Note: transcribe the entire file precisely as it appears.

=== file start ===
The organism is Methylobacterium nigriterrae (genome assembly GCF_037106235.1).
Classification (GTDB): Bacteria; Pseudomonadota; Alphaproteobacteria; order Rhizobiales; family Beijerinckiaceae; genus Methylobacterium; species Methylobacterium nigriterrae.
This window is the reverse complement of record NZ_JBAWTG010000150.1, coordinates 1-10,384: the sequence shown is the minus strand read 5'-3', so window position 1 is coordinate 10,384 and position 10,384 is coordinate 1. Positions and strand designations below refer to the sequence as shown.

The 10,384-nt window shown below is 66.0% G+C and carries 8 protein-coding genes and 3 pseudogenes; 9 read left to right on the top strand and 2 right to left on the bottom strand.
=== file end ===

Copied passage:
The organism is Methylobacterium nigriterrae (genome assembly GCF_037106235.1).
Classification (GTDB): Bacteria; Pseudomonadota; Alphaproteobacteria; order Rhizobiales; family Beijerinckiaceae; genus Methylobacterium; species Methylobacterium nigriterrae.
This window is the reverse complement of record NZ_JBAWTG010000150.1, coordinates 1-10,384: the sequence shown is the minus strand read 5'-3', so window position 1 is coordinate 10,384 and position 10,384 is coordinate 1. Positions and strand designations below refer to the sequence as shown.

The 10,384-nt window shown below is 66.0% G+C and carries 8 protein-coding genes and 3 pseudogenes; 9 read left to right on the top strand and 2 right to left on the bottom strand.